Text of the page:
I felt like I was doing really well. Time management and balance are always a challenge, and some days can be total disasters, but I generally thought I had a good rhythm in managing a demanding job and raising two young children. I exercise, eat healthy, and have a pretty active, interesting life outside of work. There is absolutely no such thing as having it all, but there is having a system that works. I felt gratified, maybe even a bit smug, about the system I had. But then Arianna Huffington called me out.
What she said was that I had only part of it right. In the mix of work/family/self, I was shortchanging all of it by how I defined self. My own time was greatly missing two things: sleep and focus.
I responded to her like most people do: defensively. If there are only 24 hours in a day, it just comes down to math. There is a fixed amount of time I need to work to do my job effectively. There is a fixed amount of time I need at a minimum to spend with my children, husband, extended family, and friends. Self-time is rare, so it’s used very efficiently to exercise, contribute to causes important to me, or on basic upkeep (dentists, wellness, haircuts, etc.). I’ve already cut out anything extraneous like TV, work dinners, girls’ nights out — I almost never do them — so I’m operating pretty lean already, thank you. And besides, I don’t need a lot of sleep and I’m good at multi-tasking.
Fortunately, Arianna Huffington doesn’t back down. And after years of journalism, she knows a good runaround. She also had science on her side. The fact is that anyone who is sleep-deprived is less productive. I think we all know that from experience, but we don’t really appreciate how that plays out. Sleep loss deteriorates judgment. When I look back on mistakes I’ve made — hiring the wrong person, approving something that needed more work, or snapping at someone who didn’t deserve it — they all have one thing in common. I was tired. When I’m tired, I put off tough conversations. And when I’m tired, I’m not the leader, the mother, or the person I strive to be. EVERYTHING suffers.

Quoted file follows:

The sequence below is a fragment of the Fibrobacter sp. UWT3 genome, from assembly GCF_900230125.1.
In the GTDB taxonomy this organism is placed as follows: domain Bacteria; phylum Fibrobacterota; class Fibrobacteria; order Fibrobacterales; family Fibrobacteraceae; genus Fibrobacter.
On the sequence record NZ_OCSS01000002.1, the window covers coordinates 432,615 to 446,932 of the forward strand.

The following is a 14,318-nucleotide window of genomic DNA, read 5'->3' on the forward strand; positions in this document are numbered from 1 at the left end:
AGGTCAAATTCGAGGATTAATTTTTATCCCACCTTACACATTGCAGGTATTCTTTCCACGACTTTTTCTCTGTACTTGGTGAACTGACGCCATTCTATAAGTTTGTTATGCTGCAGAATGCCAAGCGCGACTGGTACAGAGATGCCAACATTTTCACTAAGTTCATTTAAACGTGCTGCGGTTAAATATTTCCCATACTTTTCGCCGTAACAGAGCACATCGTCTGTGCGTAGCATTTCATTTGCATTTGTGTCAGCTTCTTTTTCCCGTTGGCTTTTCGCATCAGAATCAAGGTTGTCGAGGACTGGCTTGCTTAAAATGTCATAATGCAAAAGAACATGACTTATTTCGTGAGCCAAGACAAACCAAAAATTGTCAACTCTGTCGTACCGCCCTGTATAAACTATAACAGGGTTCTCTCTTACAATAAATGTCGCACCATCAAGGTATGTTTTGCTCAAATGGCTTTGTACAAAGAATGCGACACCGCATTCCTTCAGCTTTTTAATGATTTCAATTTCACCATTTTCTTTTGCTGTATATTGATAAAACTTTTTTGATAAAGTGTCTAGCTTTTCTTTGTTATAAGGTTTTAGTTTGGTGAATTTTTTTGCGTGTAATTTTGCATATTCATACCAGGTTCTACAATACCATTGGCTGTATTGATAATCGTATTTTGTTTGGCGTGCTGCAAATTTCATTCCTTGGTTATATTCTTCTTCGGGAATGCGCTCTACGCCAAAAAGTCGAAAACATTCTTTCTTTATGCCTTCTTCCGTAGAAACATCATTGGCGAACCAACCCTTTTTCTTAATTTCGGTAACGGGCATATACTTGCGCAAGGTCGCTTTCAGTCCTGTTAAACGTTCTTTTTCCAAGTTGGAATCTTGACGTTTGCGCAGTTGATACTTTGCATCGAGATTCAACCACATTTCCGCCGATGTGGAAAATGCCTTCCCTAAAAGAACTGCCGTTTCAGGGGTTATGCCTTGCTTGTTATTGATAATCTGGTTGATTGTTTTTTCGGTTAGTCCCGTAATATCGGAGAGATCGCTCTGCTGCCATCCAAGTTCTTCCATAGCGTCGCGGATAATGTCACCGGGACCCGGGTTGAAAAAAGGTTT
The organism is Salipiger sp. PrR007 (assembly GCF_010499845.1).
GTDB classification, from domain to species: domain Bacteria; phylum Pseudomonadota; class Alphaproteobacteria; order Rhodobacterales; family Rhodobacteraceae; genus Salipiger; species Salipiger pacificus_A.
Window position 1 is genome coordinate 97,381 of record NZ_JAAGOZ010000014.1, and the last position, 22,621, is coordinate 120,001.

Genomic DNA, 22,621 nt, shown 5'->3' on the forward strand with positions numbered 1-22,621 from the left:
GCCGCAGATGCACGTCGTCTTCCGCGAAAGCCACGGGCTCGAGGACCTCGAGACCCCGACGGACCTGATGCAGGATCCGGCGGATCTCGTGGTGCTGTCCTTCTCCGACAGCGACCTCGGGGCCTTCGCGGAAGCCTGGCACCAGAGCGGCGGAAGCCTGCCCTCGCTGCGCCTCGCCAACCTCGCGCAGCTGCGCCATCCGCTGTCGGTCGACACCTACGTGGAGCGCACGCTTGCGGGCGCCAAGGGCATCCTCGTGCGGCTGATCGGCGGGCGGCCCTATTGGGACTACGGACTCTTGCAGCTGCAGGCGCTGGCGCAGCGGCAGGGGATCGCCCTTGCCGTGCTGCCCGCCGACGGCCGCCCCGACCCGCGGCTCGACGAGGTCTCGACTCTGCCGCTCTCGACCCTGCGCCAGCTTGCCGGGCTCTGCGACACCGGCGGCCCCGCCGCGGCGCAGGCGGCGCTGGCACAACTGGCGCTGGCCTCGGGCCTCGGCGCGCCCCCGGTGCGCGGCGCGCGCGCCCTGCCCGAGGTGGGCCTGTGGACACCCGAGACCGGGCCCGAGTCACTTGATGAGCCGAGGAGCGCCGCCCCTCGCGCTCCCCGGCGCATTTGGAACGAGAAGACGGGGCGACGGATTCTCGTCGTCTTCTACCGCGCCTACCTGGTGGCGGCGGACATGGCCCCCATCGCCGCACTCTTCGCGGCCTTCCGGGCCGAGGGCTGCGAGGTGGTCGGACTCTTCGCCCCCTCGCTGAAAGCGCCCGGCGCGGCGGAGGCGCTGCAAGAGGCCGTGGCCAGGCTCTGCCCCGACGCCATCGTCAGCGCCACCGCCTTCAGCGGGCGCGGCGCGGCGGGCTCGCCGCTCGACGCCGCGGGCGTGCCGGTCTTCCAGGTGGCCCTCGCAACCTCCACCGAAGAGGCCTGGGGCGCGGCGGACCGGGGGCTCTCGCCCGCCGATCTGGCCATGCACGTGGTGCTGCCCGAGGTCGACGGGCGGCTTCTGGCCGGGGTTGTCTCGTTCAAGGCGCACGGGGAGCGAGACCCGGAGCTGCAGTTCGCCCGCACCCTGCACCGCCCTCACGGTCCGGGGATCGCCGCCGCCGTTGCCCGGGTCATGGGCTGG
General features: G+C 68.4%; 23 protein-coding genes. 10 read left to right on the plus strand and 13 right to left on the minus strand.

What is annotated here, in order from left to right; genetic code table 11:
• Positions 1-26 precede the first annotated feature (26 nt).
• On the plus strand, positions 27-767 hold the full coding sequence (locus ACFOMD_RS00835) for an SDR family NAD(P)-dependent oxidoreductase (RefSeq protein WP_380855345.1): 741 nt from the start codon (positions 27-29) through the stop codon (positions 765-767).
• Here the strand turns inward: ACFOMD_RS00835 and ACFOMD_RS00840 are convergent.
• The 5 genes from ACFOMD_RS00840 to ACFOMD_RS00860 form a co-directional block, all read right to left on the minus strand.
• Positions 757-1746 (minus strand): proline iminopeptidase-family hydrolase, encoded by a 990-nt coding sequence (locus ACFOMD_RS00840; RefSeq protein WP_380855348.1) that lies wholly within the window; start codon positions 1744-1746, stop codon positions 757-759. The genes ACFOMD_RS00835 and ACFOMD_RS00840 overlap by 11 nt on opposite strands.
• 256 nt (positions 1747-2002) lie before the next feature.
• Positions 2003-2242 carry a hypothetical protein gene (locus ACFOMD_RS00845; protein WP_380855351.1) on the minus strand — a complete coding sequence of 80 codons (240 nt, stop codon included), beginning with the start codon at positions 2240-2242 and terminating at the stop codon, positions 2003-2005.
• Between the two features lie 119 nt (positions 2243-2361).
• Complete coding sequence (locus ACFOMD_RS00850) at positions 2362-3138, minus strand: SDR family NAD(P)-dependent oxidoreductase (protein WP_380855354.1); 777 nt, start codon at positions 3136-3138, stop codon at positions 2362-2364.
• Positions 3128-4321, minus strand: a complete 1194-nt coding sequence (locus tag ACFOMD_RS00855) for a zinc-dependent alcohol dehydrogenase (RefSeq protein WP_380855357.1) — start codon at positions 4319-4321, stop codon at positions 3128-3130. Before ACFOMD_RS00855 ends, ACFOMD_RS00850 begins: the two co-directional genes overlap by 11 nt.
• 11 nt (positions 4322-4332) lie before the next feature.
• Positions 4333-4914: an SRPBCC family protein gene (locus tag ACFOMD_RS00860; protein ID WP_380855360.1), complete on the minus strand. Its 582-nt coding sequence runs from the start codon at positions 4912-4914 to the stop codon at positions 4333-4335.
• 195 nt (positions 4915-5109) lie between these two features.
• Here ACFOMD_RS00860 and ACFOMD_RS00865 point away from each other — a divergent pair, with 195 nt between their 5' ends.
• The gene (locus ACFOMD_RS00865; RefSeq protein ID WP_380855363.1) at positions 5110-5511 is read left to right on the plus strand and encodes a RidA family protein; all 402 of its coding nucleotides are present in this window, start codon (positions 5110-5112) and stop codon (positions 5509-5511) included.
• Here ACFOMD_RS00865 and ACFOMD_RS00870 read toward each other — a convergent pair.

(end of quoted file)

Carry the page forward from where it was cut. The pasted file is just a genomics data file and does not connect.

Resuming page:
The other chink in my armor is distraction. I often fall victim to the “always on” culture. When I do unplug from work to relax, too often it means shifting over to Facebook or some other app for entertainment. That’s fine every now and again, but it’s not unplugging. And as I try to teach my children to “look up” and appreciate the world around them, I am not setting a good example.
When JPMorgan Chase partnered with Thrive, I was the first one to sign up for the 28-day challenge. The great thing about the challenge is that you can personalize it. There are four categories: sleep, unplugging from technology, mindfulness, and gratitude. Thrive has asked us to pick one where we need help and challenge ourselves for four weeks to make progress. In that spirit, I’m challenging myself to two (can’t quite shake the multi-tasking yet):
1) Sleep — aim for eight hours of sleep a night. Scientists say people need seven to nine unless you have a genetic mutation, which I definitely do not. My Fitbit says I’m at about six and a half.
2) Unplugging — set aside one hour completely free from devices on weekdays and FOUR hours per day on the weekends.
The catch for me is that I can’t exercise any less — I have to keep up 10,000 steps per day and at least two real workouts a week. I don’t know how all this will actually happen, but there’s nothing like a firm PUBLIC challenge to try to get there. Stay tuned…
Originally published at medium.com
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